Macroeconomic Mismanagement Undermines Micro-Aid
Using the case of Uganda, Karl Muth argues that donors interested in developmental paths should focus on debilitating, yet addressable, macroeconomic factors.
This week, I received many emails from friends in Uganda about that country’s currency woes. Indeed, the Ugandan shilling has taken its biggest hit in years, losing almost 35% of its value. Some of the causes are familiar (treasury mismanagement, paying current-period expenses with the printing press, a regime with an unusually-repellent effect on foreign investors), while some are unique to the contemporary scenario (low oil prices effectively eliminating interest in exploration in northern Uganda).
When I first visited Uganda in 2010, the “street price” of the Ugandan shilling was around 2350 shillings to buy a dollar, while a dollar bought around 2200 shillings. When I moved to Uganda in 2011, my agreement with my landlord fixed the exchange rate of any dollar payments at a 2500 UGX exchange rate (2500 shillings to the dollar) as my attempt, in drafting the lease, to hedge any interim inflation in the shilling. Today, a dollar will buy about 3600 shillings and many friends in the region (including an ex-Goldman Sachs analyst) are calling for 4000 by year-end.
The effects of this kind of inflation are disastrous in terms of progress on nearly all of the metrics government aid agencies, NGOs, and philanthropists hold dear. Not only does this destroy domestic savings at a rate nearly no other event achieves, but it decreases earning power at a rate that significantly outpaces the devaluation of the Chinese yuan (most Ugandans buy Chinese goods for their day-to-day needs, from hand tools to dish soap). It also destroys businesses that operated on slim margins trading at local markets like the cuk ma dit in Gulu Town, where I used to shop twice weekly for items, all items on offer save produce having been imported from China or India.
But – perhaps most disastrous for the international development community – the real value of savings accounts, the max payout insurance products (almost always denominated in local currency, particularly in the case of crop insurance), and other components that make up the microfinance ecosystem have been violently sabotaged by treasury mismanagement and government incompetence. Small, community-level institutions that people depend upon on a daily basis are crippled by macroeconomic uncertainty and financial governance failures. Trust between merchants, counterparty credit accounts, and other important financial intertwinings are severed.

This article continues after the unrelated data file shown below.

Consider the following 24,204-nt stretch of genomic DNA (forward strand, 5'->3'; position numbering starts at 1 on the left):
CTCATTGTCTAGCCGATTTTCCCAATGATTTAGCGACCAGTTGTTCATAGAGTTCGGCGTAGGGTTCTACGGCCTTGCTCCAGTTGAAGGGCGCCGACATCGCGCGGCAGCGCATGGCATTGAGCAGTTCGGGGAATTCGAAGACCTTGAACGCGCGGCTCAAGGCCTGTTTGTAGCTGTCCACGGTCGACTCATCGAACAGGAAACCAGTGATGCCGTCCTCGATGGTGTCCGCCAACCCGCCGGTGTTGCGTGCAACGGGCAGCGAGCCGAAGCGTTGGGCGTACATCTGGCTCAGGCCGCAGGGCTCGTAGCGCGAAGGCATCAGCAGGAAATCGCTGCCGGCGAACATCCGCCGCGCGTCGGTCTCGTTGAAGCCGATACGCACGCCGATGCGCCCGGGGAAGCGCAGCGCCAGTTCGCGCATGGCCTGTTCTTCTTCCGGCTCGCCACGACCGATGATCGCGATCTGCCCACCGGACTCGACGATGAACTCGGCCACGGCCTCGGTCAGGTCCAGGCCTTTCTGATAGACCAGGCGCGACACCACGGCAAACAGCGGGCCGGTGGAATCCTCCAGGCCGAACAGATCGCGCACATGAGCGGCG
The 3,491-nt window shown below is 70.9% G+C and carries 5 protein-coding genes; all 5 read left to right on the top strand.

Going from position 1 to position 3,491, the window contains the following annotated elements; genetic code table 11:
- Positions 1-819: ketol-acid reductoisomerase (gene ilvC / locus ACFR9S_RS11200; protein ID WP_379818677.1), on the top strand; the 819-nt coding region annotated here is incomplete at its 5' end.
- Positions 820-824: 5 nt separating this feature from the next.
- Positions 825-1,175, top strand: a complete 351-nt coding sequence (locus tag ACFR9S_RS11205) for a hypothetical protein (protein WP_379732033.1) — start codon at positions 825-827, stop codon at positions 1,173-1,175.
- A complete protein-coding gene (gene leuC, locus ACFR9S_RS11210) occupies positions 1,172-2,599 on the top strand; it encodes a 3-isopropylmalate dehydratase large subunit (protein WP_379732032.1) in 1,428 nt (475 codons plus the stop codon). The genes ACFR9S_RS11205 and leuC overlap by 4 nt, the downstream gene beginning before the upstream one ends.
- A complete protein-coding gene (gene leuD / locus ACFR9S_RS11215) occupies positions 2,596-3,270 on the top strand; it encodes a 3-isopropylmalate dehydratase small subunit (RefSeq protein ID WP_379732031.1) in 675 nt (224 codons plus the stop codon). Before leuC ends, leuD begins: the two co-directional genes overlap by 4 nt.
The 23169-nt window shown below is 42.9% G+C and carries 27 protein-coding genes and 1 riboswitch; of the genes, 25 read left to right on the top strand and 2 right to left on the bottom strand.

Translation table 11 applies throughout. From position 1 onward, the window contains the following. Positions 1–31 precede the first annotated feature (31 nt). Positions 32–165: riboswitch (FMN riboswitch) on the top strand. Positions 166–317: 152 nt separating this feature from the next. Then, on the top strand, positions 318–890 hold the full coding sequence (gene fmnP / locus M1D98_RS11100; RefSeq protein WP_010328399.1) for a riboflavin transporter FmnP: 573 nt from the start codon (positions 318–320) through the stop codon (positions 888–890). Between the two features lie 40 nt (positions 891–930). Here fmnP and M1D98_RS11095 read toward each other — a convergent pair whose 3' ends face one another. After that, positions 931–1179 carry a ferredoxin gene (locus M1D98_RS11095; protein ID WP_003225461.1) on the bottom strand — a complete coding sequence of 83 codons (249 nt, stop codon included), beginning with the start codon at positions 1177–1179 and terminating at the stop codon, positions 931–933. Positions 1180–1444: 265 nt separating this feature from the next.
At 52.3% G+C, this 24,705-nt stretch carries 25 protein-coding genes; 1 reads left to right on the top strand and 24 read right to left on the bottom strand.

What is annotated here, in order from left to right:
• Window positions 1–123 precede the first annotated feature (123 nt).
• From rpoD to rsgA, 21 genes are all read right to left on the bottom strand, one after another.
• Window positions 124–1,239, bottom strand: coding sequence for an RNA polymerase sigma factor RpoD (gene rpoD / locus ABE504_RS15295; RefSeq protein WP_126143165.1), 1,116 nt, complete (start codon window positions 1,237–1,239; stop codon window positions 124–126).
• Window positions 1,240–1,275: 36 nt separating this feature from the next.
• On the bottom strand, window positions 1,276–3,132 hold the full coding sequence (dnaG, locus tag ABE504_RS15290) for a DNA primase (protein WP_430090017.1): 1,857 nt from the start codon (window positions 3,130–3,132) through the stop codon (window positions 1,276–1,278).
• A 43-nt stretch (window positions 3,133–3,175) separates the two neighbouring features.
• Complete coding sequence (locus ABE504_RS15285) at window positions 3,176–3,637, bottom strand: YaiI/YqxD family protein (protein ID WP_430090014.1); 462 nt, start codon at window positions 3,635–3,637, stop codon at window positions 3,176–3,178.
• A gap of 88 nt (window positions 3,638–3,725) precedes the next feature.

This leads to my main question.
Rather than focusing on drilling boreholes, building schools, and providing bicycles – all of which are no doubt helpful and needed in many places – shouldn’t the hard-currency donors driving this development push instead focus on macroeconomic factors? For instance, it would not be all that difficult for American donors – even a bloc of non-governmental donors – to band together and force Uganda to use the US dollar as its currency and to phase out the Ugandan shilling. Or to insist on reasonable regional economic policy. Or to make the availability of credit from aid agencies contingent upon well-managed credit elsewhere in the Ugandan public and private sector.
These ideas are not new. And a scheme of strings-attached aid, dollarization, and governance auditing would not solve everything, but taking these issues seriously and combating the sources of short-term inflationary pressure – for the first time in Ugandan history – would eliminate a source of uncertainty that not only hurts the everyman Ugandan, but undermines the credibility of the government that supposedly represents him. While I am generally not in favour of aid that includes strings, earmarks, and restrictions, requiring that the ambient macroeconomic conditions not endanger the health, safety, and well-being of a country’s residents does not seem wholly unreasonable.